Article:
MedRecycler-RI had support from Rhode Island House speaker Joseph Shekarchi, D-Warwick, who represented the project at a West Warwick meeting and helped find a home for the facility. At the time Shekarchi was second in command of House leadership. He told ecoRI News at the time to make a distinction between his work as a legislator and an attorney. He ceased working with MedRecyler-RI in 2019. At a January 2020 Statehouse event, he made a public plea for waste-to-energy facilities.

Terry Gray, a member of DEM’s upper management, attended a meeting with Campanella and Johnston Mayor Joseph Polisena in 2018, when the town was considering sites for a waste gasification facility near Shun Pike. Campanella said a building at 1 Industrial Lane was considered until the landlord increased the rent to an unacceptable cost.

West Warwick still has a number of approvals and reviews before the project is authorized. State, federal, and regulatory permits are needed before the preliminary plan review can be conducted by the West Warwick Planning Board. Any restrictions, stipulations, and conditions that may be placed on the project by the Planning Board must be satisfied before a final review is done.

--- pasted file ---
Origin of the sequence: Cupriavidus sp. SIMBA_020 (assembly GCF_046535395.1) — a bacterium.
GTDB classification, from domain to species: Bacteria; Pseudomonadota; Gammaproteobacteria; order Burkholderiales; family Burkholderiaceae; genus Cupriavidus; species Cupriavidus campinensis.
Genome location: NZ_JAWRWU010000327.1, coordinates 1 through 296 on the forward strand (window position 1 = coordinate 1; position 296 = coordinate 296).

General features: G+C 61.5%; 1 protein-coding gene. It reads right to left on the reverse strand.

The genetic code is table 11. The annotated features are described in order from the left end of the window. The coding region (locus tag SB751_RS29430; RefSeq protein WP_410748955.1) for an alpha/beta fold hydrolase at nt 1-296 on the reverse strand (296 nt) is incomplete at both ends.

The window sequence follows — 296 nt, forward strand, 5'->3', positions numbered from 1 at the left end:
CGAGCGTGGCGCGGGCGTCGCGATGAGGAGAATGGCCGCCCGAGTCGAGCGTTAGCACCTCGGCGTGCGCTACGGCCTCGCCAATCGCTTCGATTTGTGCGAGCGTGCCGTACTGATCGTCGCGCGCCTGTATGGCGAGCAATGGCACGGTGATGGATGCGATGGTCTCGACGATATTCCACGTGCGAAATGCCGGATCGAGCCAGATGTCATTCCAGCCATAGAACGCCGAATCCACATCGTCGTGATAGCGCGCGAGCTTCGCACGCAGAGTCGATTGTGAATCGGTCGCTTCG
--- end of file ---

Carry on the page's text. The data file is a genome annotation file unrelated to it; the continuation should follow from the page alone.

MedRecycler-RI must also meet with West Warwick public safety officials to develop a locally approved emergency response plan.

A DEM public comment meeting is scheduled for March 15 at 4 p.m. on Zoom. The event is a listening session and questions will not be answered. Written comments can be submitted until April 14 to Yan Li at yan.Li@dem.ri.gov.

DEM’s final decision on the permit will be made by director Janet Coit within 90 days of the close of the public comment period.

This story is reprinted with permission from ecoRI.org. Previous EG News stories on Medrecycler-RI:

Public to Hear from Medrecycler Jan. 25
Town Handed 2 Legal Setbacks
West Warwick Medical Recycling Plant Would Use High Heat Technology
Town Appeals Permit for West Warwick Medical Waste Plant
EG Seeks More Input on Planned West Warwick Recycling Plant